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Mission, Texas




Genus Macrotera

The bee subtribe Perditina harbors two genera of small-to-tiny bees:  Perdita (shown in this guide's preceding section), and Macrotera.  Perditina are found only in North and Central America, and they occur predominantly in arid regions of Northern Mexico and the southwestern United States.

Until relatively recently, the genus Macrotera was grouped together with Perdita.  Now, however, Macrotera forms its own genus, made up of approximately 31 species.  Macrotera are non-metallic small bees that differ physically from Perdita in the structure of their wings and mouthparts; their coloration; and attributes of the male bees’ heads.  

Macrotera are solitary bees that nest in the ground.  Unlike Perdita, Macrotera line their nests with a water-repellant secretion. Most Macrotera are oligolectic. Many species are specialist pollinators of globemallow or cactus.  Most Macrotera of Texas belong to the subgenus Cockerellula and are associated with prickly pear cactus.


Traits of Macrotera


Males and female Macrotera are small to tiny bees.  They are non-metallic, often with dark heads and thoraxes.  In Texas, both males and females may have dark or red abdomens.  Males of some Macrotera species have yellow markings on the pronotal lobes; some have yellow heads or yellow bodies.  More commonly, males are dark-bodied, with yellow markings on the face and mandibles. Females usually have dark heads and lack yellow markings.

Males of some Macrotera species have broad, oversized, squarish heads and proportionately large, curved jaws.  These traits may have earned them the name Macrotera, which translates from Greek to “great monster.”  Within a given species, male head size may vary considerably. Females have proportionately-sized heads. The eyes of males and females are usually dark or bluish-gray.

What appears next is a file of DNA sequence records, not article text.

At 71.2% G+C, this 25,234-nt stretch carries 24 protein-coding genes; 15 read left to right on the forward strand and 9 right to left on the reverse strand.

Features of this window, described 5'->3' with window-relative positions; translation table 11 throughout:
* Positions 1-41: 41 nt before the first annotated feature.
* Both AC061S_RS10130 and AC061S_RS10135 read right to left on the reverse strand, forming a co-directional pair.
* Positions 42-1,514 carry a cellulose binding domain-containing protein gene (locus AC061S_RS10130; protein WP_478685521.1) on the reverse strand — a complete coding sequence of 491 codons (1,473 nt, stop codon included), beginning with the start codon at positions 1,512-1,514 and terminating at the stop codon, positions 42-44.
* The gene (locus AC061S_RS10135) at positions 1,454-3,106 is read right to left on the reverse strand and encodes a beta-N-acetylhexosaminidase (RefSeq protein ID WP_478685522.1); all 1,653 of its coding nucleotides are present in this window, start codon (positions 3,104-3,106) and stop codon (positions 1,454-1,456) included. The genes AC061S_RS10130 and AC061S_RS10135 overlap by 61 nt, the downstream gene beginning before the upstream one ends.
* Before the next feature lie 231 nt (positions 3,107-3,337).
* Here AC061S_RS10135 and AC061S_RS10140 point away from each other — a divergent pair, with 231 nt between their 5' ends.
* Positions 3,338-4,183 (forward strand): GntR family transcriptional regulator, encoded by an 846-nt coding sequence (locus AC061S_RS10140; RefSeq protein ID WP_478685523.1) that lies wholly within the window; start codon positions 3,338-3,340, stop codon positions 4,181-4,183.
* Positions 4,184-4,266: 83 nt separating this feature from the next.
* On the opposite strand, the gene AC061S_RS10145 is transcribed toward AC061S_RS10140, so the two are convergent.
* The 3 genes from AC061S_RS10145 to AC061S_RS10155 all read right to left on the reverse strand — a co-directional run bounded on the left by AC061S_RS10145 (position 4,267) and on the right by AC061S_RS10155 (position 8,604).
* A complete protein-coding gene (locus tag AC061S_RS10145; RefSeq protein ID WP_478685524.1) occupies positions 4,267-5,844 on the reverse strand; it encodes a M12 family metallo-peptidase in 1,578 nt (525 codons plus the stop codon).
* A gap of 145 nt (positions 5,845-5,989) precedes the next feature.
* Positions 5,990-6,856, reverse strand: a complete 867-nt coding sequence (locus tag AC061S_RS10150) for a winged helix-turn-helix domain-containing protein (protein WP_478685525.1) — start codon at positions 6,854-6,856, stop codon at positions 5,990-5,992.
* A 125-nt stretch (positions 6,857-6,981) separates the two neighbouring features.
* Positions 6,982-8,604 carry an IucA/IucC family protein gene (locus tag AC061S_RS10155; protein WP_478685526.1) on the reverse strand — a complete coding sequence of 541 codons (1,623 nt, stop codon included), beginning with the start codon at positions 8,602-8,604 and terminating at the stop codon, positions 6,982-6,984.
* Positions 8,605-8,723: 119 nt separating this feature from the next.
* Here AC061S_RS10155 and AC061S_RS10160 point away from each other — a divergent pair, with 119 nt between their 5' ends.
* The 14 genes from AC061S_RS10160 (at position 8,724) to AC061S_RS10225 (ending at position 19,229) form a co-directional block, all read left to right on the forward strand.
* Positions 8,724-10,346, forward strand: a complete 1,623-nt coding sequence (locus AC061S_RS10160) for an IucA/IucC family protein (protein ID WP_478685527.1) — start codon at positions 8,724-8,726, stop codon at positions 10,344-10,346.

Macrotera species of Texas

Documented sightings of Macrotera in Texas  have been sporadic and infrequent.  At least 14 species have been found in Texas in the last 100 years.  Most belong to the subgenus Cokerellula, among them, Macrotera bidenticauda, M. knulli, M. lauticada, M. lobata, M. opuntiae, and M. robertsi.  Other Texas species include:  Macrotera (Macroterella) mellea, M. (Macrotera) crassa, M. (Macrotera) texana, M. (Macroteropsis) haplura, M. (Macroteropsis) latior, M. (Maroteropsis) portalis, and M. (Macroterella) mellea.

Macrotera Cockerellula

A female Macrotera (Cockerellula)



Order:   Hymenoptera

Family:   Megachilidae

Subfamily:   Panurginae

Tribe:  Perditini

Subtribe:  Perditina

Genus:  Macrotera

​Species shown on this page:  
Macrotera (Cockerellula) lobata

Macrotera of the Lower Rio Grande Valley

CITE THIS PAGE:  Sharp, Paula and Ross Eatman.  "Macrotera."  Wild Bees of the National Butterfly Center of Mission, Texas. 15 Jan. 2019,  Accessed [day/month/year guide accessed].

Lobed goblin bee

Macrotera lobata

Family:  Andrenidae

Size:  approx 4.5  mm  (male and female)   

Associated plants:
Texas prickly pear

(Opuntia engelmannii)

Plant family:  Cactaeae

When and where seen:

April 26, 2023

Dos Venadas Ranch

Rio Grande City  (Starr Co.)

Macrotera lobata

A male Macrotera lobata

Marotera lobata; Copyright 2023 Paula Sharp

A female Macrotera lobata

Sightings of Macrotera lobata in Texas are relatively rare.  There is a March 30, 1946 record of this species in Mission Texas; and a March 28, 1950 record from Starr County, Texas.  Macrotera lobata has also been documented in Cohuila Mexico:  John L. Neff reported the species in March 26, 1992 in San Pedro de las Colonias; and Douglas Yanega reported a specimen found two miles north of San Lorenzo, on March 24 of the same year. Both Neff and Yanega found their specimens on Opuntia (prickly pear).

Macrotera lobata males are dark bees with greenish-blue heads and thoraxes, red abdomens, pale-yellow facial masks, oversized heads and disproportionately large yellow mandibles.  They are distinguished by a combination of traits that require magnification to verify.  These include details of the rearmost segment of the abdomen (T7); of the first segment (S1) of the sternum; and of the hidden genitalia.  The name "lobata" derives from the fact that on males of the species, T7 is grooved medially, the groove terminating at the rear edge into  two lobes on either side.


Females of the subspecies Cockerulla are so similar that they cannot be distinguished by visual comparison.  The best means of identifying females is to apprehend them while mating with more easily identified males.

The male and female Macrotera lobata shown here were found on the blossoms of Texas priclky pear (Opuntia engelmanni).  This website's authors  have found other Macrotera (Cockerulla) in Starr County, feeding on pitaya cactus (Echinocereus enneacanthus) and peyote cactus (Lophophora williamsii).

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